Celebrate Earth Day with Action

The Fight to Protect Our Coast and Keep It Clean

Putting words to action, Rep. Salud Carbajal helped clean up Grover Beach with San Luis Obispo fisherman Jeremiah O'Brien in 2019. | Credit: Greg Haas

Earth Day celebrations are a time-honored tradition on the Central Coast. In fact, we can trace the origins of Earth Day back to Santa Barbara. The 1969 Santa Barbara Oil Spill, which deposited hundreds of thousands of gallons of polluting oil into our ocean waters and onto our beaches, killed thousands of marine animals, served as a catalyst for the very first Earth Day. This also inspired the broader American environmental movement. At the time, it was the largest oil spill in American history. Today, it ranks third. 

Several decades later, in 2015, our local environment was again devastated by the Refugio Oil Spill when a corroded Plains All American pipeline, Line 901, ruptured and spilled over 140,000 gallons of crude oil along the Gaviota coast. I walked along that beach after the spill and the image of our coast slicked with oil has stayed with me and inspires my work in Congress to this day. 

It took over two hours to detect the source of the spill, because pipeline operators turned off the alarm to notify them of a leak, and because the pipeline was not equipped with an automatic shut-off valve. A year after the spill, an inspector general report found that the Pipeline Hazardous Materials Safety Administration (PHMSA) failed to implement dozens of legally-required safety measures for eight years. One of those measures requires pipelines to have an automatic shut-off valve.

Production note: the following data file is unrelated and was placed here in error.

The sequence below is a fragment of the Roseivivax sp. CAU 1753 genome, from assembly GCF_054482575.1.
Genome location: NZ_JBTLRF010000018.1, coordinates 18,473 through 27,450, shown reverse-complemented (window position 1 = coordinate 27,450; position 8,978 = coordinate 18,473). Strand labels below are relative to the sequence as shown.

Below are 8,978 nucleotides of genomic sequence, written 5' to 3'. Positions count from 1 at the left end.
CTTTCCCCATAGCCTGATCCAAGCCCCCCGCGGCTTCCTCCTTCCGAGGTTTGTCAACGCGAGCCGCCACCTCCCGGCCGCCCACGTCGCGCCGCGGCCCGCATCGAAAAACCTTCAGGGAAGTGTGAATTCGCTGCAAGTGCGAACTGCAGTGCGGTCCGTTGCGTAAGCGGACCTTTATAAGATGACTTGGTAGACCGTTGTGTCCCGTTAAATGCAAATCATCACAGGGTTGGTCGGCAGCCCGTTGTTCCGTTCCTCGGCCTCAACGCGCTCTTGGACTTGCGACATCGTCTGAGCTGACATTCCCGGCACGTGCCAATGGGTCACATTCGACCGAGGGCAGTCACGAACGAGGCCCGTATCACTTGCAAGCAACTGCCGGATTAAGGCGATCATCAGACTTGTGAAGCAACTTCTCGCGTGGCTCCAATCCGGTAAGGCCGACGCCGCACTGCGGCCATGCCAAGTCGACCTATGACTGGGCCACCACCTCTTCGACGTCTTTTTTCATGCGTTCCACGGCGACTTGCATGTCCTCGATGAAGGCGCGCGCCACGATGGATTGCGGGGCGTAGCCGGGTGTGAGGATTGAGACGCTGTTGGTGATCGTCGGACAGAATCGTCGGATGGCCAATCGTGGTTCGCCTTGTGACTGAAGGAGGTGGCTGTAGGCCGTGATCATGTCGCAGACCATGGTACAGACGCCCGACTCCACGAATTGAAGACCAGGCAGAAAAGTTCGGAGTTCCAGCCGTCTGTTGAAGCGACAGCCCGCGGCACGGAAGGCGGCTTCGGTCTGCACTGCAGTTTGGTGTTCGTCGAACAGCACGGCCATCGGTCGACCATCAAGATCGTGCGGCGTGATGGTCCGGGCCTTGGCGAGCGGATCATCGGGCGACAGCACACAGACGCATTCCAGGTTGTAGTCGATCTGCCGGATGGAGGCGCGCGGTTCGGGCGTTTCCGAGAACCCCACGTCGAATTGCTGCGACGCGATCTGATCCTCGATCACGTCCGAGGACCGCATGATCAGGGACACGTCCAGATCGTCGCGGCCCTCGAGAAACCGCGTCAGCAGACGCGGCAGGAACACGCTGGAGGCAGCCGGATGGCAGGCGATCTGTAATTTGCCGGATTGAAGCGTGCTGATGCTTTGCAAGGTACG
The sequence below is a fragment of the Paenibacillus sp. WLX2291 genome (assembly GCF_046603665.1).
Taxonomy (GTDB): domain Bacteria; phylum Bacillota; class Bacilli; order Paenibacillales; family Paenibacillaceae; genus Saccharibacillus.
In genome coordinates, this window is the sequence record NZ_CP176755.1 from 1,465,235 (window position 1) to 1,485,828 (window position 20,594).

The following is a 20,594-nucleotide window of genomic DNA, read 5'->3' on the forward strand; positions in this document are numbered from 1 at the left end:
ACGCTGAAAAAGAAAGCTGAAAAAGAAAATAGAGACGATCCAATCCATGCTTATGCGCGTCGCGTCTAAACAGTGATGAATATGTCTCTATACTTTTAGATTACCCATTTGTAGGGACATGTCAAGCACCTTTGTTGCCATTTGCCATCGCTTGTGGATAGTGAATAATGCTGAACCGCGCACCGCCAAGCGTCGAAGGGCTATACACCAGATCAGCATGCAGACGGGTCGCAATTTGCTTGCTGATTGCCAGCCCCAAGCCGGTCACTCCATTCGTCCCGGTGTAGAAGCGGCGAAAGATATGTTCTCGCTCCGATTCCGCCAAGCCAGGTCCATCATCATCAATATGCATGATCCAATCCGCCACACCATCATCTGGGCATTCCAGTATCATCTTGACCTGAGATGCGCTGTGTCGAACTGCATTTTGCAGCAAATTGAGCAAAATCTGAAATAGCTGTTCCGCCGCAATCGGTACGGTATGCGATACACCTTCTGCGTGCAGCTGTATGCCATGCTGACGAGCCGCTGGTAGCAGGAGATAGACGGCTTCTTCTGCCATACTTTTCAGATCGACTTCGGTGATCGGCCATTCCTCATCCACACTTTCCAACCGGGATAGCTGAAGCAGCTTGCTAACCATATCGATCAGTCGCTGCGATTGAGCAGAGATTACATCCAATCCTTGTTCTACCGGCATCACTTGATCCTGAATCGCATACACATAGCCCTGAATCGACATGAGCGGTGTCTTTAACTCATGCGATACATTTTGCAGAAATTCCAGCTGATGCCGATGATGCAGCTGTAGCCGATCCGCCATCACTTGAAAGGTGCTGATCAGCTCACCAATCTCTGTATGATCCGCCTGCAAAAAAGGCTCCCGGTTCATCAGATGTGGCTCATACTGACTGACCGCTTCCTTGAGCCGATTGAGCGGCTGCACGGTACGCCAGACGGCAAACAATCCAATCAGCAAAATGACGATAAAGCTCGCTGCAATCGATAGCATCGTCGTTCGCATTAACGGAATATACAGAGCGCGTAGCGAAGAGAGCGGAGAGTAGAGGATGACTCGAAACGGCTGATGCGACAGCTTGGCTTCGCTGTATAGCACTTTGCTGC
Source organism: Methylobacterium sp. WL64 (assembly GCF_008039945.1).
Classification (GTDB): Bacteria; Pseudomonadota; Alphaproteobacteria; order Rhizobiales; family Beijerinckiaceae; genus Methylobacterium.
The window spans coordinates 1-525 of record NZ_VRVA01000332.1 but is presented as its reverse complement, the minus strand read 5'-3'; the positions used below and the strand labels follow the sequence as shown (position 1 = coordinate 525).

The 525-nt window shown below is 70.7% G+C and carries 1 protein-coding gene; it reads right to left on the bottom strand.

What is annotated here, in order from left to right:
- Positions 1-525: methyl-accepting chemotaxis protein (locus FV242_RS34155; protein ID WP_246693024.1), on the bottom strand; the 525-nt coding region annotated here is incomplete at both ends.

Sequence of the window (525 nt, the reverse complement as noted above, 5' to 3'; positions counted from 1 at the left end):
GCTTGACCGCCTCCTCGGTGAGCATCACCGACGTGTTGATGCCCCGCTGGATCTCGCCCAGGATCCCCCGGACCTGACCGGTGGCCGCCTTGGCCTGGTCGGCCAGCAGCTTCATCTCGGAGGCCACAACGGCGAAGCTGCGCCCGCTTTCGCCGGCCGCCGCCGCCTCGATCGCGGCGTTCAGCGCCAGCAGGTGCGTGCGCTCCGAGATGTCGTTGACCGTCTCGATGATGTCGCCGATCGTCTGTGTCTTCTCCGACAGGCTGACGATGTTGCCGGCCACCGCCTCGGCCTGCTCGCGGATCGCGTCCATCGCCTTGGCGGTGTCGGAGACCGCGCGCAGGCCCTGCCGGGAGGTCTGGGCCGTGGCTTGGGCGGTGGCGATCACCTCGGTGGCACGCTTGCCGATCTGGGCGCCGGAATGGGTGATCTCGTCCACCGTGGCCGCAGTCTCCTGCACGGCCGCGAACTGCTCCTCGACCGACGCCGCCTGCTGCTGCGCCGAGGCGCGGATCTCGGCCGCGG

This oversight caused irreversible damage to one of the most biologically diverse marine ecosystems in the United States and clean-up costs alone amounted to $92 million dollars. This does not even include the losses coastal businesses and our local economy experienced. As a member of the Transportation and Infrastructure committee, which oversees PHMSA, I have pressed the agency to explain and rectify the delay in enacting safety measures, which could have mitigated the damage of the Refugio Oil Spill.